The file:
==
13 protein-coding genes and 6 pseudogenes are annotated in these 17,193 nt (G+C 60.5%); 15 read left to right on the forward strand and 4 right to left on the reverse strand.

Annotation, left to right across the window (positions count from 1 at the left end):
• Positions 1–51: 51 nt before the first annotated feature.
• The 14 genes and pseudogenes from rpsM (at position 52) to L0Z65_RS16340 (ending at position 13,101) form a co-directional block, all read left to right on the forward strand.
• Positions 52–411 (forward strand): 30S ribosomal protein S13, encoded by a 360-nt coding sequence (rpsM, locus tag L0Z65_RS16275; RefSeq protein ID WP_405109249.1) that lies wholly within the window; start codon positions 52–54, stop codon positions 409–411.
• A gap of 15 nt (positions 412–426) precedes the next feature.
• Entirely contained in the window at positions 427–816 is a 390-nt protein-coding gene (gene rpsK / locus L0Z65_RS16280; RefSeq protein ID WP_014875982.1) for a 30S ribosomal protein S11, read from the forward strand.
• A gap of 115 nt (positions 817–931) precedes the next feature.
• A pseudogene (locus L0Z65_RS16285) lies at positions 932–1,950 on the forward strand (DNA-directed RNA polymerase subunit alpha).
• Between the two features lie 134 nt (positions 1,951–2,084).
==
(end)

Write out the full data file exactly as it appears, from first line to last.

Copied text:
13 protein-coding genes and 6 pseudogenes are annotated in these 17,193 nt (G+C 60.5%); 15 read left to right on the forward strand and 4 right to left on the reverse strand.

Annotation, left to right across the window (positions count from 1 at the left end):
• Positions 1–51: 51 nt before the first annotated feature.
• The 14 genes and pseudogenes from rpsM (at position 52) to L0Z65_RS16340 (ending at position 13,101) form a co-directional block, all read left to right on the forward strand.
• Positions 52–411 (forward strand): 30S ribosomal protein S13, encoded by a 360-nt coding sequence (rpsM, locus tag L0Z65_RS16275; RefSeq protein ID WP_405109249.1) that lies wholly within the window; start codon positions 52–54, stop codon positions 409–411.
• A gap of 15 nt (positions 412–426) precedes the next feature.
• Entirely contained in the window at positions 427–816 is a 390-nt protein-coding gene (gene rpsK / locus L0Z65_RS16280; RefSeq protein ID WP_014875982.1) for a 30S ribosomal protein S11, read from the forward strand.
• A gap of 115 nt (positions 817–931) precedes the next feature.
• A pseudogene (locus L0Z65_RS16285) lies at positions 932–1,950 on the forward strand (DNA-directed RNA polymerase subunit alpha).
• Between the two features lie 134 nt (positions 1,951–2,084).